City Commission Meeting
The Winter Park City Commission meets on the second and fourth Monday of every month at 3:30 p.m. in the Commission Chambers at City Hall.
City Government in Winter Park
Winter Park was first chartered in 1887 and the present Commission-Manager form of government was adopted in 1949. The governing body is composed of four Commissioners and a Mayor who are elected for three year terms by a city-wide non-partisan election.
The City Commission appoints the City Attorney, the City Manager and numerous advisory board members. The City Manager appoints department heads, subject to Commission confirmation. The City Manager appoints all other employees.
The City Manager is the Chief Executive Officer and is responsible for carrying out Commission policies through the professionally trained and experienced staff.
At Commission meetings, those who wish to be heard on matters on the agenda are urged to inform the City Manager prior to the meeting. When called, participants are asked to come forward, give their names and addresses and speak on the subject under discussion.
Persons interested in a subject which is not on the agenda will be heard under the titles “Citizen Comments” and “New Business.”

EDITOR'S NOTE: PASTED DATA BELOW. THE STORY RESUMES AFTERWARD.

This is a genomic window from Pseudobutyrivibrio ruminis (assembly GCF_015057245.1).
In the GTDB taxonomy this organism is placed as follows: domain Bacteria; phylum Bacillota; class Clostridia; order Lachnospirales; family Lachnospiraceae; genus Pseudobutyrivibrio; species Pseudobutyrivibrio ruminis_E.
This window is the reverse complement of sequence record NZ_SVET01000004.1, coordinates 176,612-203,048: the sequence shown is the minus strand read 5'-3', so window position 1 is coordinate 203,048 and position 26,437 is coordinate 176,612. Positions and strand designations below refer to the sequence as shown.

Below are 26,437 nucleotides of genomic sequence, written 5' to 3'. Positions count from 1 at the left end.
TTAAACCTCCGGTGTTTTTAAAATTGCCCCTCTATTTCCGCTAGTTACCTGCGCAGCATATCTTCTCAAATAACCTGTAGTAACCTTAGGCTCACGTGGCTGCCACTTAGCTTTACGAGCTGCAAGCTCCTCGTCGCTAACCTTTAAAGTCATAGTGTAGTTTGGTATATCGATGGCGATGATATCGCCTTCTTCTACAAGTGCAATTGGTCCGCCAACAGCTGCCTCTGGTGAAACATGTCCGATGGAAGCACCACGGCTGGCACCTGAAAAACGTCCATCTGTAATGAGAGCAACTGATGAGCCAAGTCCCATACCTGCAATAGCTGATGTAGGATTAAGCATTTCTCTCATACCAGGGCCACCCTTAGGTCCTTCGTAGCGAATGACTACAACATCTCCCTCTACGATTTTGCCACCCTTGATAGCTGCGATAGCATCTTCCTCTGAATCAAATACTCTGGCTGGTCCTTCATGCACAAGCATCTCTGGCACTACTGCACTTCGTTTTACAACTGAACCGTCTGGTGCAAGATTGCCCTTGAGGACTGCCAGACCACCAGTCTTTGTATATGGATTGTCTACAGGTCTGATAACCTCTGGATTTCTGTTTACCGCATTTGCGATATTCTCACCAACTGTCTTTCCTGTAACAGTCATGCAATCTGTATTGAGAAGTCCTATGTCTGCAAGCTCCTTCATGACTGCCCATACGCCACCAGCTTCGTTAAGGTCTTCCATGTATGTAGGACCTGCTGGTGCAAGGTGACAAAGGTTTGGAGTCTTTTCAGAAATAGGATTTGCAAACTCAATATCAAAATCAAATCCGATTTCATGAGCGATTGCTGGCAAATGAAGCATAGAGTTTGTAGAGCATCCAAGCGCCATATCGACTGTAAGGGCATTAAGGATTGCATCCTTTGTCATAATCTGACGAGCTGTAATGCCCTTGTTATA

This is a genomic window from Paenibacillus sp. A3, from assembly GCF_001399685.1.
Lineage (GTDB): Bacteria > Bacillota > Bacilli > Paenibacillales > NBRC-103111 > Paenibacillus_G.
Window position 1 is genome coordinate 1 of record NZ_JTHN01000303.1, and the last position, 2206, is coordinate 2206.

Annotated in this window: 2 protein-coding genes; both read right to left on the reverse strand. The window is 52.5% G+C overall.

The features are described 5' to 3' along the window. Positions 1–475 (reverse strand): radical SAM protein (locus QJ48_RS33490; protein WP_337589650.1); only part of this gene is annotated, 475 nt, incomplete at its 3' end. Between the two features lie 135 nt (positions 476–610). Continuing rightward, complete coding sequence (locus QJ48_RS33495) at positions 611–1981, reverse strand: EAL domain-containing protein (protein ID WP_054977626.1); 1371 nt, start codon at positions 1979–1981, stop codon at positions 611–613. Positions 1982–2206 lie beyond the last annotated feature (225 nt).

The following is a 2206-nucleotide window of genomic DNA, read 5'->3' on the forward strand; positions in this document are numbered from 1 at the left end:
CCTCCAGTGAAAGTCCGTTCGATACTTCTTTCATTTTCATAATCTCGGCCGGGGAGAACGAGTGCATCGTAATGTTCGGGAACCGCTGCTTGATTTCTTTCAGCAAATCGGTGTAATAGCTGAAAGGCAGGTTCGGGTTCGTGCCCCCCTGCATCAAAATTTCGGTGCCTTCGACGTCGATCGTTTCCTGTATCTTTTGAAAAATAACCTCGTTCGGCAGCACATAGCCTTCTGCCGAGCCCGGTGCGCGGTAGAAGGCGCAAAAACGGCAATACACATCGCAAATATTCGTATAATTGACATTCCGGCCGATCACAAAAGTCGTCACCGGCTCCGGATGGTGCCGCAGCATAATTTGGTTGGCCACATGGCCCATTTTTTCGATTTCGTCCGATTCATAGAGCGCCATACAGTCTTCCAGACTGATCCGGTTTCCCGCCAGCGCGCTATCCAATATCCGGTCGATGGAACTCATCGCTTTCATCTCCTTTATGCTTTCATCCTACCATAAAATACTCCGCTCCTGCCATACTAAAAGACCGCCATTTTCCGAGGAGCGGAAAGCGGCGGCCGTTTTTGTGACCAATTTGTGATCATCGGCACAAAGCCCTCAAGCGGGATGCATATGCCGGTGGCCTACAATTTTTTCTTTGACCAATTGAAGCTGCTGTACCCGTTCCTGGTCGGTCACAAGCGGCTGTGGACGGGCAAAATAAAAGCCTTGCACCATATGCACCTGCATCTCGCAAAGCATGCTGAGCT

If you wish to make a suggestion or complaint, call or email the appropriate department listed on our contact us page.
At each meeting the Commission follows an order of business which is prepared on the preceding Monday. Subjects on the agenda are investigated thoroughly by the staff so that the Commission can have all available facts at the meeting before making a decision. The major items of business are:
- Meeting Called to Order
- Invocation and Pledge of Allegiance
- Citizen’s Comments
- Mayor’s Report
- Consent Agenda
- Action Items with Discussion
- Public Hearings
- City Attorney’s Report
- Non-Action Items
- New Business (Public)
- New Business (City Commission)
Business presented to the Commission is disposed of by one of the following actions:
An ordinance or amendment is a “Legislative Act” and requires two readings at separate Commission meetings.
- A resolution expresses the policy of the Commission or directs certain types of administrative action. It requires only one reading and may be changed by a subsequent resolution.